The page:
20. Click Next. Repeat the steps for installation as for the first instance:

  • Database Engine Configuration – Add Current User as SQL Administrator
  • Analysis Services Configuration – Add Current User as SSAS Administrator
  • Click Next at Error Reporting
  • Click Next at Installation Configuration Rules
  • Click Install at Ready to Install
  • Go make another cup of tea.
  • When it’s complete – click Complete!

Once it’s complete, it’s time to configure SharePoint.

21. Close the SQL Server Installation window.

22. Open the PowerPivot Configuration Tool from Start Menu > All Programs > SQL Server 2012 > Configuration Tools:

Fig 6.15: PowerPivot Configuration Tool
Fig 6.15: PowerPivot Configuration Tool

This launches the tool:

Fig 6.16: PowerPivot Configuration Tool
Fig 6.16: PowerPivot Configuration Tool

23. As it’s the first run, there’s only one option – click OK. Expand the window to full size – sometimes it appears blank as if it’s hung, but all is OK once expanded. Here we have the full screen of the tool:

Fig 6.17: PowerPivot Configuration Tool
Fig 6.17: PowerPivot Configuration Tool

24. Enter the Account Password and decide on a Passphrase – this is only needed for adding servers to the farm, which doesn’t matter in this case. Note down the port number for the SharePoint Central Administration Port – it’s randomly generated so won’t be the same for each install.

25. Click “Register SQL Server Analysis Services (PowerPivot) on Local Server” on the left hand side:

Fig 6.18: PowerPivot Configuration Tool
Fig 6.18: PowerPivot Configuration Tool

26. Enter the Administrator Account password in the text box on the right.

27. Click Validate, and if everything passes click Run. You will see the following warning:

Fig 6.19: PowerPivot Configuration Tool
Fig 6.19: PowerPivot Configuration Tool

This is fine.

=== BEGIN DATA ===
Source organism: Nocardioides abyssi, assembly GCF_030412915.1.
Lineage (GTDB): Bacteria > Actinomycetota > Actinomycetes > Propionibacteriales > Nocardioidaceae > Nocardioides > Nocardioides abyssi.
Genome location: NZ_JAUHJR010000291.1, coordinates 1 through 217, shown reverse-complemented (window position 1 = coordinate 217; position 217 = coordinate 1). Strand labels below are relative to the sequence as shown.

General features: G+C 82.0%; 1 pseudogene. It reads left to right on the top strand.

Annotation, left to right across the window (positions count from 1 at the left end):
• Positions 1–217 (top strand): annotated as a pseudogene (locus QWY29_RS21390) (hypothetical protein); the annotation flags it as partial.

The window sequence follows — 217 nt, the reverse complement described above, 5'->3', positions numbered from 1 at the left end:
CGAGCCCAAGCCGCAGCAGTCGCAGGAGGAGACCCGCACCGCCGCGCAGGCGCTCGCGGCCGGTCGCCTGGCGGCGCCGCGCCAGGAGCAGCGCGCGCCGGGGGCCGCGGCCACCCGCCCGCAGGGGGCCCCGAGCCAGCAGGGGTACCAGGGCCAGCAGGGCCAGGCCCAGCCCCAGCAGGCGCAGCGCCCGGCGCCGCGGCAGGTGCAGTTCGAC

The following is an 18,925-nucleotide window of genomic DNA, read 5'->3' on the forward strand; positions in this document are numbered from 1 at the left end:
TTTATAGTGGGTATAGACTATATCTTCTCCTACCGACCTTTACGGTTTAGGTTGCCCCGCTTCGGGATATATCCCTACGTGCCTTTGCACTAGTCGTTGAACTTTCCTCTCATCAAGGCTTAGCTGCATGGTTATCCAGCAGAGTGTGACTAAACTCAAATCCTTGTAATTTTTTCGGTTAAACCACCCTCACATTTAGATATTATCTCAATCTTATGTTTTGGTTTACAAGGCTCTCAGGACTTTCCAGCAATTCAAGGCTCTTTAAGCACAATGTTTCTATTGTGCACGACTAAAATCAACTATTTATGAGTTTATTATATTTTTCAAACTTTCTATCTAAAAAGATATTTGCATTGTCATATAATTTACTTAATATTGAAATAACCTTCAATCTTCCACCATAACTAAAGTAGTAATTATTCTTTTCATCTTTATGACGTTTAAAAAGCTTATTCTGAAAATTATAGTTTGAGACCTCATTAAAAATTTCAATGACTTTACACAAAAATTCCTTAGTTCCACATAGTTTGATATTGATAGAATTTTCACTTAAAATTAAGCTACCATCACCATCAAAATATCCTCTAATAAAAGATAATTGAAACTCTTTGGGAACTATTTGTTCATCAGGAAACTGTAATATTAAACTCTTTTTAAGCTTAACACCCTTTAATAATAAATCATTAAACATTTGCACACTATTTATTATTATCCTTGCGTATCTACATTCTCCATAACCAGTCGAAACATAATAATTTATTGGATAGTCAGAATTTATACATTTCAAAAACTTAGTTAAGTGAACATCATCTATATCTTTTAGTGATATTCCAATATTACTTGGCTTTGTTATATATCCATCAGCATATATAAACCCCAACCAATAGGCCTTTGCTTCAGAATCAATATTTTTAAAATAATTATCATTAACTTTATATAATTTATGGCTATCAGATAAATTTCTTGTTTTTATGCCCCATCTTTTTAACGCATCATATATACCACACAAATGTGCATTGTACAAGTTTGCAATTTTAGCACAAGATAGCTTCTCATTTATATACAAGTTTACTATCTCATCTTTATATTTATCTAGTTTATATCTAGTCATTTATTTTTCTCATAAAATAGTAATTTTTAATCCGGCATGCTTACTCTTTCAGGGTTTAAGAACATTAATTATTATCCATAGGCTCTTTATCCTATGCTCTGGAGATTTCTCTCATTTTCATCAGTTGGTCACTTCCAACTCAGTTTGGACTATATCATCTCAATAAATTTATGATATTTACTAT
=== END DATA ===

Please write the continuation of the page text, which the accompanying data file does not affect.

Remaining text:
28. Click Yes. Then wander off for another cup of tea. You will eventually get this:

Fig 6.20: PowerPivot Configuration Tool
Fig 6.20: PowerPivot Configuration Tool

29. Click OK, and then Exit on the Main  PowerPivot configuration tool menu.

30. Restart so we can move on to the final part – enabling the components in SharePoint (as per this MSDN article)

First we need to Install and Start the Reporting Services SharePoint service, which we do by running a handful of Powershell commands.

31. From the Start button, choose All Programs > Microsoft SharePoint 2010 Products and right click on SharePoint2010 Management Shell and Run as Administrator:

Fig 6.21: SharePoint 2010 Management Shell
Fig 6.21: SharePoint 2010 Management Shell

This will bring up the shell, which is a PowerShell command prompt:

Fig 6.22: SharePoint 2010 Management Shell
Fig 6.22: SharePoint 2010 Management Shell

32. From the prompt run the following  commands:

  • Install-SPRSService
  • Install-SPRSServiceProxy
  • get-spserviceinstance -all |where {$_.TypeName -like "SQL Server Reporting*"} | Start-SPServiceInstance

You won’t get much feedback from running those commands:

Fig 6.23: SharePoint 2010 Management Shell
Fig 6.23: SharePoint 2010 Management Shell

But don’t worry – stuff has happened.

Now, we need to create the Reporting Services Application in SharePoint.

33. From the Start button, choose All Programs > Microsoft SharePoint 2010 Products and click on SharePoint Central Administration:

Fig 6.24: SharePoint 2010 Central Administration
Fig 6.24: SharePoint 2010 Central Administration

It will take a little while to start up, so don’t panic if it just looks like it’s taking forever to load. If it throws an error just hit F5 to refresh – the services take a while to start up first time round. Eventually you will see this:

Fig 6.25: SharePoint 2010 Central Administration